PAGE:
RTC’s for Chapters 41-44
1. Three types of skeletons occur in the animal kingdom. A fluid-filled gastrovascular cavity or coelom can act as a hydrostatic skeleton. An exoskeleton is an external skeleton. Vertebrates have an endoskeleton composed of bone and cartilage that grows with the animal. A hydrostatic skeleton occurs in cnidarians, flatworms, roundworms and annelids. An exoskeleton is found in molluscs and arthropods, respectively. An endoskeleton is found in sponges, echinoderms, and vertebrates.
2. Skeletons protect organs: skull (brain), vertebral column (spinal cord), and rib cage (heart and lungs). The large, heavy leg bones support the body against the pull of gravity. Leg and arm bones permit flexible body movement. The flat bones of the skull, ribs, and breastbone contain red bone marrow that manufactures blood cells.
3. A long bone consists of a central medullary cavity surrounded by compact bone. Ends are composed of spongy bone surrounded by a thin layer of compact bone and covered with hyaline cartilage. Compact bone contains many osteons (Haversian systems); bone cells in tiny chambers (lacunae) are arranged in concentric circles around central canals. Spongy bone has numerous plates and bars separated by irregular spaces. Spongy bone is lighter but designed for strength; solid portions of bone follow the lines of stress.
4. The axial skeleton lies at the midline of the body and consists of the skull, vertebral column, sternum and ribs. The appendicular skeleton consists of the bones within the pectoral girdle and upper limbs and the pelvic girdle and lower limbs.
5. Some of the bones that forms the pectoral girdle are the humerus, radius, and ulna. In the upper limb is where the collarbone is located. The pelvic girdle consists of two heavy, large coxal bones. The bones that make up this part are the femur, tibia, fibula, tarsal bones, metatarsal bones, and phalanges.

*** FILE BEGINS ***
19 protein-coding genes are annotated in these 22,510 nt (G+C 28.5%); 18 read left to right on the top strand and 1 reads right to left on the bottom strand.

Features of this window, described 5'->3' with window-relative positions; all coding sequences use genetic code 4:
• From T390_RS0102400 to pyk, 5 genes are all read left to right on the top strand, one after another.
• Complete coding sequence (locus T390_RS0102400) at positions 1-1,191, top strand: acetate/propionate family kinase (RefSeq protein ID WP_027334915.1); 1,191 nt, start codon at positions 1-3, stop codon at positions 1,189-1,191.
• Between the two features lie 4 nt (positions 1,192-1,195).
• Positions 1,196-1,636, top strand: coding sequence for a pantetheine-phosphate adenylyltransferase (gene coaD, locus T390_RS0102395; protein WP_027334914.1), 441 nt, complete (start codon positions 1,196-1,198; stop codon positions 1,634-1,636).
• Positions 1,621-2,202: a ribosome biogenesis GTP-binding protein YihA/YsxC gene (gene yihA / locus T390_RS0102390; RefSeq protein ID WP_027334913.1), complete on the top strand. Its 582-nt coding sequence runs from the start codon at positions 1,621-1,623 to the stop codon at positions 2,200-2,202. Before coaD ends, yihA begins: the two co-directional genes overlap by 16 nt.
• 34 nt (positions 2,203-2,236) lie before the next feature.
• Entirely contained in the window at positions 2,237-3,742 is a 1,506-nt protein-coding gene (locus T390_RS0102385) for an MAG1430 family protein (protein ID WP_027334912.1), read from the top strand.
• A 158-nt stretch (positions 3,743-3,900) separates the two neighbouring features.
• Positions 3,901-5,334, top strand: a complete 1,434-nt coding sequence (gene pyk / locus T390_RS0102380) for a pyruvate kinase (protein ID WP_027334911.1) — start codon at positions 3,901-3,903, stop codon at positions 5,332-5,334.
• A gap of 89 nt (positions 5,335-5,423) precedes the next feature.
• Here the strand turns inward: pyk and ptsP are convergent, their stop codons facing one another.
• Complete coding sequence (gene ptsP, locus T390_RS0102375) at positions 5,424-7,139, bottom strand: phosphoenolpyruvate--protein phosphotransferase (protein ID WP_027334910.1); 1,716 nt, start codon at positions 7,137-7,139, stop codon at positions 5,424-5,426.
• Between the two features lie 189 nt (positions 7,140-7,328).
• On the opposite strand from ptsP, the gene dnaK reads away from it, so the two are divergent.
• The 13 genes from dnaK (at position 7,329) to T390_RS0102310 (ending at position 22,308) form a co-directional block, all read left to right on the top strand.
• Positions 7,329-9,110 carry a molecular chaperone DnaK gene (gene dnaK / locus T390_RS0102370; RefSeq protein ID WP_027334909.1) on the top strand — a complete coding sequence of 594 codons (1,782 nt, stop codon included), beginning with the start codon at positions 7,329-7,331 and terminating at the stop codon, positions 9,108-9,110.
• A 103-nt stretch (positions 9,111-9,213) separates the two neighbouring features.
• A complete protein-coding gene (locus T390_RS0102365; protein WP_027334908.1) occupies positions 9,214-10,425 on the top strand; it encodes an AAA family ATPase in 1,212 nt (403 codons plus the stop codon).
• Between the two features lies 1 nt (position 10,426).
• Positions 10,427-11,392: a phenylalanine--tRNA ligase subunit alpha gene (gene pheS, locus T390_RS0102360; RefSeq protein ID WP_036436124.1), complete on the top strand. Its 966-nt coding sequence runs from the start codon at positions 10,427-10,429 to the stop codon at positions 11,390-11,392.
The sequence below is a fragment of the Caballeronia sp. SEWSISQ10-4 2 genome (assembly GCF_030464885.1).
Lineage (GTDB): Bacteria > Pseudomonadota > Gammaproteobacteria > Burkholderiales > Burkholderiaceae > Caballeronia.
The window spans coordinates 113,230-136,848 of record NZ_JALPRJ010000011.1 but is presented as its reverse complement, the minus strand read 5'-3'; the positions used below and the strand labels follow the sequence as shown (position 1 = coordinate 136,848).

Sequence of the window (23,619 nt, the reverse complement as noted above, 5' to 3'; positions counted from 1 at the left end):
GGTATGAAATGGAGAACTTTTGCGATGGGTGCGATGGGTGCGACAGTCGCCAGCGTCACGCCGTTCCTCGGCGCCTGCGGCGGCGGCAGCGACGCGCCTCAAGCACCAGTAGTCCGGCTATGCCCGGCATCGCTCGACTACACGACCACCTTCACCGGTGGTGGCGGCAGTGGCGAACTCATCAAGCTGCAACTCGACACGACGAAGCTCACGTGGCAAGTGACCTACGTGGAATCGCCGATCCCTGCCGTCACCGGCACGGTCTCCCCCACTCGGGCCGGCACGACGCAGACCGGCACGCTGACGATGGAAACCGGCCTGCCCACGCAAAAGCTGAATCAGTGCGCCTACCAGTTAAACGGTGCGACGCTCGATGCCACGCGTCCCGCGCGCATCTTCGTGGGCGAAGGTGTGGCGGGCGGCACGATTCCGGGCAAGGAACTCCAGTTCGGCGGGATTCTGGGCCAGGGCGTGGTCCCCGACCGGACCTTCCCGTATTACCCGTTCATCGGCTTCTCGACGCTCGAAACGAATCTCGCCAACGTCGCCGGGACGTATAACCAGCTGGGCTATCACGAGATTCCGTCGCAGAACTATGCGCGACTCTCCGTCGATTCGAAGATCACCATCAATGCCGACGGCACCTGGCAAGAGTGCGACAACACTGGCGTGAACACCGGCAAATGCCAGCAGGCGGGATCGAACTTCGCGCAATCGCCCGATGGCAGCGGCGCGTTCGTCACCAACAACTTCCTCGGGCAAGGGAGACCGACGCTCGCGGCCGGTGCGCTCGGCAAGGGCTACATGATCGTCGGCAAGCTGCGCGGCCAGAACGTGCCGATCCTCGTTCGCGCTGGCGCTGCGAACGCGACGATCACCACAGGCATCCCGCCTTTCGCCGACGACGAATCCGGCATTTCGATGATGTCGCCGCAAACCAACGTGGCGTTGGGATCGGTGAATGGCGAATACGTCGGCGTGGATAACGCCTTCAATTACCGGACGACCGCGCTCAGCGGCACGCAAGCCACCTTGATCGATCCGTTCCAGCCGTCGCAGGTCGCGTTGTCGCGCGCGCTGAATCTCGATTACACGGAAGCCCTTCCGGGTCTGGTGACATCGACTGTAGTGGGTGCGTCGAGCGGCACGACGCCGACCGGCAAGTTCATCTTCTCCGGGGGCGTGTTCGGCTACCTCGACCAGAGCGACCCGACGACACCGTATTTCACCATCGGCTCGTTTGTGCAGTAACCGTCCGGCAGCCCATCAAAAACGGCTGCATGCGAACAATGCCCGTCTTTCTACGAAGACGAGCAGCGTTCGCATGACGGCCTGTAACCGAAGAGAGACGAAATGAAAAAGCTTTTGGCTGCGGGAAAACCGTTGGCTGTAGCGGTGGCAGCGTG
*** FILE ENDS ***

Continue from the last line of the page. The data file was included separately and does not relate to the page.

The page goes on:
6. Bones are joined at joints that are classified as fibrous, cartilaginous, or synovial. Synovial joints are freely movable. Most joints are synovial joints, with the two bones separated by a cavity. Ligaments are fibrous connective tissue that bind bone to bone, forming a joint capsule. In a "double-jointed" individual, the ligaments are unusually loose. The joint capsule is lined with a synovial membrane that produces a lubricating synovial fluid.
7. Skeletal muscle contraction assists homeostasis by helping maintain constant body temperature. Skeletal muscle contraction also causes ATP breakdown, releasing heat that is distributed about the body. If a muscle is given a rapid series of stimuli, it responds to the next stimulus before completely relaxing. Muscle contraction summates until it reaches a maximal sustained contraction, called tetanus.
8. Skeletal muscles are attached to the skeleton by tendons made of fibrous connective tissue. When muscles contract, they only shorten or pull; therefore, skeletal muscles must work in antagonistic pairs. One muscle of an antagonistic pair bends the joint and brings a limb toward the body. The other one straightens the joint and extends the limb.
9. Sliding filament model: actin filaments slide past myosin filaments because myosin filaments have cross-bridges that pull actin filaments inward, toward their Z line. The contraction process involves the sarcomere shortening although the filaments themselves remain the same length. ATP supplies the energy for muscle contraction. Myosin filaments break down ATP to form cross-bridges that attach to and pull the actin filaments toward the center of the sarcomere.
10. Muscle cells contain myoglobin that stores oxygen; cellular respiration does not immediately supply all of the ATP needed. Muscle fibers rely on a supply of stored creatine phosphate (phosphocreatine), a storage form of high-energy phosphate. When all creatine phosphate is depleted, and if O2 is in limited supply, fermentation produces a small